Looking forward to this book. Interesting she finds the maps the worst of all to do! I wonder why? I always look at the site maps provided. It raises the question of the difficulties of writing–not just the man bit of an article or book, but the whole package.
I remember in my last book I did all the permission-seeking to use illustrations. I developed an email which explained this was a low-selling book (<2,000 copies per my contract though it has gone on to sell more than 3,000 which is very nice!) and in all but one case I think they let me have the image for free. I think that most people are willing to let you have imagery, but it did mean for me keeping clearly organized files on who I'd asked, whether I was waiting for an answer, or whether permission had been granted. I kept all this in case of a copyright challenge for years. There was only one case where I felt I'd pushed it (the surrealist map of the world) which had an untraceable copyright holder (Denis Wood had previously tried to track it down and I used the credit line he'd used for it. The map dates from ~1923 so right on the cusp of copyright law anyway).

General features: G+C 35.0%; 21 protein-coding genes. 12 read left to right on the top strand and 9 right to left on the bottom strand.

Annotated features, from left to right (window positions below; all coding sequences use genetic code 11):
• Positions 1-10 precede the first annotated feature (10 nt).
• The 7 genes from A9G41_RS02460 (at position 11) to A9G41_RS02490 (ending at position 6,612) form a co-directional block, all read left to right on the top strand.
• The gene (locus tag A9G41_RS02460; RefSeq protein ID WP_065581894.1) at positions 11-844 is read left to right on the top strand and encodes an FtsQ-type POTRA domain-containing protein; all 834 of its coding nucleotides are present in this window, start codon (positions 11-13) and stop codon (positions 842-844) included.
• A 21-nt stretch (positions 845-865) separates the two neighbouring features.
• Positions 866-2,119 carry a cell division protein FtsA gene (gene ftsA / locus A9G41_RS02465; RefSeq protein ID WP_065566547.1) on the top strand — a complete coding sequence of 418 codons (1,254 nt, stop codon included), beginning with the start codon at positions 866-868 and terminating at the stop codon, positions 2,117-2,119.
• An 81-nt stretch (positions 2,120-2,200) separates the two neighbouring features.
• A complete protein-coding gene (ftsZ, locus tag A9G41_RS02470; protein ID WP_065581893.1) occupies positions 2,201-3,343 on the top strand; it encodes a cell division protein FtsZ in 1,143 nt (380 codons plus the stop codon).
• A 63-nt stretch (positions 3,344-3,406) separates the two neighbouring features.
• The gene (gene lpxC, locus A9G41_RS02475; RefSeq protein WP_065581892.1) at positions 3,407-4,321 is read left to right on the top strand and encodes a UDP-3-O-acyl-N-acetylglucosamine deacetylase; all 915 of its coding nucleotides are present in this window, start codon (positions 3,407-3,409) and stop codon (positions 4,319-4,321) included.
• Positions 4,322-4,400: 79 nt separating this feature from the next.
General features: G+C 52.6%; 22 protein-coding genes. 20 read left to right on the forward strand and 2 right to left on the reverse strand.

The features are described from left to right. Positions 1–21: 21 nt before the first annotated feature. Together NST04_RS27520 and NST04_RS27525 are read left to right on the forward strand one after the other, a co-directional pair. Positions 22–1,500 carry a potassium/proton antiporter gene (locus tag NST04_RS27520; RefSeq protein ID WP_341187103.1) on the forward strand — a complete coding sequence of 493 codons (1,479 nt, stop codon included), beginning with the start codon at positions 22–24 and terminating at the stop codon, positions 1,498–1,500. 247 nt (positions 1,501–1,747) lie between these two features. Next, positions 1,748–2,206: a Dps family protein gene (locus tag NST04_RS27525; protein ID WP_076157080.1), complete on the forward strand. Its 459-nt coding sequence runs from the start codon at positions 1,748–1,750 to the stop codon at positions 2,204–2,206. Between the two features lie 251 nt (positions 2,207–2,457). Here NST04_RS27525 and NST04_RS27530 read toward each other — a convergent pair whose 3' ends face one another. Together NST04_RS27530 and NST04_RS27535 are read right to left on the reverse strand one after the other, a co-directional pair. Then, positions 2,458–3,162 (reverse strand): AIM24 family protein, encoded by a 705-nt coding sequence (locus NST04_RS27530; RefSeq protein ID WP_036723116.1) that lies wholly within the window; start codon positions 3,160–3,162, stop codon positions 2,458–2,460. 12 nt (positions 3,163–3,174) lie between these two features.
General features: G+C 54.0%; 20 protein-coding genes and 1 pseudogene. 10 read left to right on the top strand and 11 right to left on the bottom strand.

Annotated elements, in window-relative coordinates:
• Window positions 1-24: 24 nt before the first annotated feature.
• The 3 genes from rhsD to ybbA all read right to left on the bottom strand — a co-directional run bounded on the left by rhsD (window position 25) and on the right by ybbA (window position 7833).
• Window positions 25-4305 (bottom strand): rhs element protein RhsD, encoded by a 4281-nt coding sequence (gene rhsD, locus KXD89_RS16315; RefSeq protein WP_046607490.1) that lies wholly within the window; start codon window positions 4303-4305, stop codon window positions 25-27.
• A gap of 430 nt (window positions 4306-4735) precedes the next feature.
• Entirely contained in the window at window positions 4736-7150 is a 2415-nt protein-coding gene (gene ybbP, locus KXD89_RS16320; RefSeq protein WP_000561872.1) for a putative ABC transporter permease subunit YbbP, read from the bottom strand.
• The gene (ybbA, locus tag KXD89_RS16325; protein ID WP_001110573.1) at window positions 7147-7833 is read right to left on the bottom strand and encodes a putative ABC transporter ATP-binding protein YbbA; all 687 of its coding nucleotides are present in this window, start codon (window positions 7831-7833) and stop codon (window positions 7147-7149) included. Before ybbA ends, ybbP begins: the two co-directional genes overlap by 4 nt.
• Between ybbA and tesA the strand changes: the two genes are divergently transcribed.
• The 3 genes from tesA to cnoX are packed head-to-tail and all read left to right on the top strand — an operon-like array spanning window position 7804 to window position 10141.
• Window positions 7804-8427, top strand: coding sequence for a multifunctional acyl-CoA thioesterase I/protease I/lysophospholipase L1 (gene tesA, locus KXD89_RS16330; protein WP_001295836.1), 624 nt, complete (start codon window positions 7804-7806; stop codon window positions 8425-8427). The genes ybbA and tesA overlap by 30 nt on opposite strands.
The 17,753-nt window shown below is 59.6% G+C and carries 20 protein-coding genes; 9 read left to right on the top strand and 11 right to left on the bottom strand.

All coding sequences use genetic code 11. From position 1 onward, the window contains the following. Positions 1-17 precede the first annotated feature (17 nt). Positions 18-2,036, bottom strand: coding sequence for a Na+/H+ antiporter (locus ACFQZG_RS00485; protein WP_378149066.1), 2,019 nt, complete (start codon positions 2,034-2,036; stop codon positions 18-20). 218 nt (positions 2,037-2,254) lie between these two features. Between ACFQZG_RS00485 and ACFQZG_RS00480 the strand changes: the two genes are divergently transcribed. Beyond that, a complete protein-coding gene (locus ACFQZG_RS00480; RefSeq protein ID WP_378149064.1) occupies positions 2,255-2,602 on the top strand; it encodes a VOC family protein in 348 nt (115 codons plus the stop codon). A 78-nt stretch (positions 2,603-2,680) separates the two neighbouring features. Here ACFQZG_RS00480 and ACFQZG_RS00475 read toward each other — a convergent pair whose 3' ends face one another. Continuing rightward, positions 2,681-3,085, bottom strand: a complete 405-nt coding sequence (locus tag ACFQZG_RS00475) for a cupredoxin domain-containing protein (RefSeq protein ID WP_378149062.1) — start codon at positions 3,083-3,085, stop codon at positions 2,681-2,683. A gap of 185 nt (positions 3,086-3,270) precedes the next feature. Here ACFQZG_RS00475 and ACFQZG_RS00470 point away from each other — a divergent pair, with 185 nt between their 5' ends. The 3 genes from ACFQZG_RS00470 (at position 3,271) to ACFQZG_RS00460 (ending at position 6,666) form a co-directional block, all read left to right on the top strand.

I relate to the fear of missing out an important acknowledgement!
Mary Beard has an interesting piece on the last stages of writing a book – SPQR: A History of Ancient Rome.
Ok I know you will think that you have heard this before, but the book is now within 1000 words of being completely finished. I am just tying up the epilogue, and if I get a good day at it tomorrow I may wrap it up (if I dont, then, yes, it could drag on till Thursday…after which I have no leeway … hope I am not tempting fate here).
When I say completely finished, I don’t actually mean completely, of course. I mean that the creative, staring-into-the-abyss bit has been done. Enough so that if I were to collapse and die tomorrow, it could be published in my name. What still remains are some of the lengthy, nitty gritty, frustrating and anxiety making stages. I mean things like…
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